Misuta Chow’s Comes Alive
Buffalo Rising, July 14, 2018
The lighting in Misuta Chow’s is brilliant. From the glowing red neon lips in the back, to the ever-changing LED illumination, the place was aglow with magnificent colorful arrangements. The best part about Misuta Chow’s is the attention to detail. One of the faux alleyway windows has a beat up old air conditioner in it, adding to the authenticity of the design. The back stairwell has been painted with glitter-pink. There are ‘Hello Kitty” designs on the staircase risers (a large pink neon sign is still on the way).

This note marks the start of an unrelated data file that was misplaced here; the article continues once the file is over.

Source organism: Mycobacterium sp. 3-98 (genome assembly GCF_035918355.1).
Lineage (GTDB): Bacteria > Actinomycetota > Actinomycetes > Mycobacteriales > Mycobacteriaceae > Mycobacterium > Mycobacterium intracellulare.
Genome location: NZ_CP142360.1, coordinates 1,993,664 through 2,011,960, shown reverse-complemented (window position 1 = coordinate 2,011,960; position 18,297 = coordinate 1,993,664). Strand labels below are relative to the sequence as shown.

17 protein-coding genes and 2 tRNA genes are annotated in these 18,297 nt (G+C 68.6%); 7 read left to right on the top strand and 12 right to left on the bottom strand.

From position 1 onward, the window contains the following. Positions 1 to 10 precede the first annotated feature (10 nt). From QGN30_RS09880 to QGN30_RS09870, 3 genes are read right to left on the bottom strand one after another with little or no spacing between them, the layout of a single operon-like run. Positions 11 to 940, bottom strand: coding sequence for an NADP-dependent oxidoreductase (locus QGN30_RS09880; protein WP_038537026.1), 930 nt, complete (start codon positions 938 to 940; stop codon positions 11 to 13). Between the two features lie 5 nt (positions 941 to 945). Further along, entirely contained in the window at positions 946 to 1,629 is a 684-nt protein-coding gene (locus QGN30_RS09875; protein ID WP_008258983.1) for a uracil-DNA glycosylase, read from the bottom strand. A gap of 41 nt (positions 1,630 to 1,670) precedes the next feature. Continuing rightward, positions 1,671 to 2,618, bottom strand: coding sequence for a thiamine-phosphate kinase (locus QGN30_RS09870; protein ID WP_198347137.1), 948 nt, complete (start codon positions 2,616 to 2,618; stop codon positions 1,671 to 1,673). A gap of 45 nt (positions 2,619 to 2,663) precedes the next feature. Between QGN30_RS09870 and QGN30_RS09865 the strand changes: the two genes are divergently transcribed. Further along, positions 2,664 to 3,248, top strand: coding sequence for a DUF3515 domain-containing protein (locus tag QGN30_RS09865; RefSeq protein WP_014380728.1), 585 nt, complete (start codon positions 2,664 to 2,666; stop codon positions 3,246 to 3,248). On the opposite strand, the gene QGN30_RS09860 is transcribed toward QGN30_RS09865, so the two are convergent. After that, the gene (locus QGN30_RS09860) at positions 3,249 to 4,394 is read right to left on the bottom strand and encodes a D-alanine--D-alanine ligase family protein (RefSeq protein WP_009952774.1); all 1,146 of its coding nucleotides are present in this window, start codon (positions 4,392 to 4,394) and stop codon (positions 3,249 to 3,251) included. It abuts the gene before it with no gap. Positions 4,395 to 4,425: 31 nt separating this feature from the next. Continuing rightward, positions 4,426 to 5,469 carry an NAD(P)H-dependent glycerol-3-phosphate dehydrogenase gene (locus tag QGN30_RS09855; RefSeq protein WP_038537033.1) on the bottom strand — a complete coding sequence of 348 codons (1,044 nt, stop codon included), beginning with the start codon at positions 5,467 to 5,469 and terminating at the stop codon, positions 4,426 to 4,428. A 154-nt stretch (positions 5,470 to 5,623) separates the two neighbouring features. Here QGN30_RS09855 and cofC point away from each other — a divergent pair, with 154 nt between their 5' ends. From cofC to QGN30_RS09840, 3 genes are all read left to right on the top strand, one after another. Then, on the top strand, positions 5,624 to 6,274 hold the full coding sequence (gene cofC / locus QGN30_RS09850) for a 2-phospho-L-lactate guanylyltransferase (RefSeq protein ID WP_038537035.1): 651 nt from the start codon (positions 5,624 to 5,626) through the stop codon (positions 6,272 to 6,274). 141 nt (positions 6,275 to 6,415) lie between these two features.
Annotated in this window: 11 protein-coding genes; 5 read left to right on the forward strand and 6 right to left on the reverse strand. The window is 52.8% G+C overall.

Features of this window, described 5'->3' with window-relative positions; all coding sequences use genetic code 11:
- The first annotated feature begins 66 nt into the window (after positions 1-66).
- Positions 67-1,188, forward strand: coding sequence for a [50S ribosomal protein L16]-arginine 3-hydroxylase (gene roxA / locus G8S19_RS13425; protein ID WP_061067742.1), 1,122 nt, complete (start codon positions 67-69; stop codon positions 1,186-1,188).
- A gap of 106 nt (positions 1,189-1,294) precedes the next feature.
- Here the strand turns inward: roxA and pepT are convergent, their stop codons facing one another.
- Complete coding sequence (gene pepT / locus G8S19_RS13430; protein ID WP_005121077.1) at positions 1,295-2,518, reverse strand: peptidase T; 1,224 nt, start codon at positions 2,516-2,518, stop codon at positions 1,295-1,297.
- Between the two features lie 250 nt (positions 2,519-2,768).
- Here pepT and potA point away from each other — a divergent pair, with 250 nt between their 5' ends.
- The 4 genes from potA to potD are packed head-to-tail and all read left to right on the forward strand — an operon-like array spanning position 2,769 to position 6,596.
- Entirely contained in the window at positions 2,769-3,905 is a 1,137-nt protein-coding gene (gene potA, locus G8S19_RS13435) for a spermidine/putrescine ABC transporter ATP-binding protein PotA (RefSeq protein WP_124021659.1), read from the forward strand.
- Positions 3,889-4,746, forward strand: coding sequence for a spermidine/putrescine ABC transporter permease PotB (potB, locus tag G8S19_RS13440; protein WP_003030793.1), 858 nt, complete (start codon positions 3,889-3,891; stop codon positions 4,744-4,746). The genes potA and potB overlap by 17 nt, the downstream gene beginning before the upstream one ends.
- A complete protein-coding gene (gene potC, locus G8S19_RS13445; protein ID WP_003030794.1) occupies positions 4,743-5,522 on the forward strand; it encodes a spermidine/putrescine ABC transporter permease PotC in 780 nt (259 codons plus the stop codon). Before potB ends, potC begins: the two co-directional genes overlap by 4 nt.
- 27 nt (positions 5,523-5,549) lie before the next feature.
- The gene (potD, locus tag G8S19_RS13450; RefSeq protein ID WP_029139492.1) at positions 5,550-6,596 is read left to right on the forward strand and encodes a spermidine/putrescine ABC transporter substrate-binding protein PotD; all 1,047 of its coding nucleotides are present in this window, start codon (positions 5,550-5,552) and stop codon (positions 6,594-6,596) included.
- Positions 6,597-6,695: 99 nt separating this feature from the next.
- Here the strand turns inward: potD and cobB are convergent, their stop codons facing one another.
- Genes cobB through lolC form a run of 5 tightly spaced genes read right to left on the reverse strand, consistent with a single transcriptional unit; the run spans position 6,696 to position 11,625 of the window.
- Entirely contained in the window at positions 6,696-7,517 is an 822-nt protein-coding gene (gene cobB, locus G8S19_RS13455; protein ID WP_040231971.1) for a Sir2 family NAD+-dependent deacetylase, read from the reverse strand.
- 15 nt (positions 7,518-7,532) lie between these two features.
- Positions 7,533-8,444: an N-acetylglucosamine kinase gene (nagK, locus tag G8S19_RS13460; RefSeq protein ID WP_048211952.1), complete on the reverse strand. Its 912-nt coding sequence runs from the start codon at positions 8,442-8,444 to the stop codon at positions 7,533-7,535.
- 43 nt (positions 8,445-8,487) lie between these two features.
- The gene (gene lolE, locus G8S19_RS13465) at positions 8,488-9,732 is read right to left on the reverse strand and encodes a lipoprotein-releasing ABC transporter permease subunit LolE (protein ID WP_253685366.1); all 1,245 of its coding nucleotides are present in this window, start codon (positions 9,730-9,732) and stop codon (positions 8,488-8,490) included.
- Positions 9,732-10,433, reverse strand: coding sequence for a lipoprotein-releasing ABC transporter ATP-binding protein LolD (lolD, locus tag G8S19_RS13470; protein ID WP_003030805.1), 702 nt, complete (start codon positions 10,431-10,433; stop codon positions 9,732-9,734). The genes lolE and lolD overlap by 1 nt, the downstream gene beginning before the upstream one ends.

Guests to Misuta Chow’s will find that there are no plastic straws handed out at the bar. Last night, proprietors Johny Chow and Christi Allen handed me a stainless steel straw as a token show of support for the environment. To me, that alone is a telltale sign that these guys are in it to win it. Not only have they recreating a Japanese yokocho alley in the heart of Downtown Buffalo, they care about their customers and the planet – that’s a win-win in my book. Another win is for Main Street. During the sneak peek affair, the 500-block was alive with people, throwing hatchets, sipping cocktails, eating ice cream… for the first time ever, I could fully envision the future of Downtown.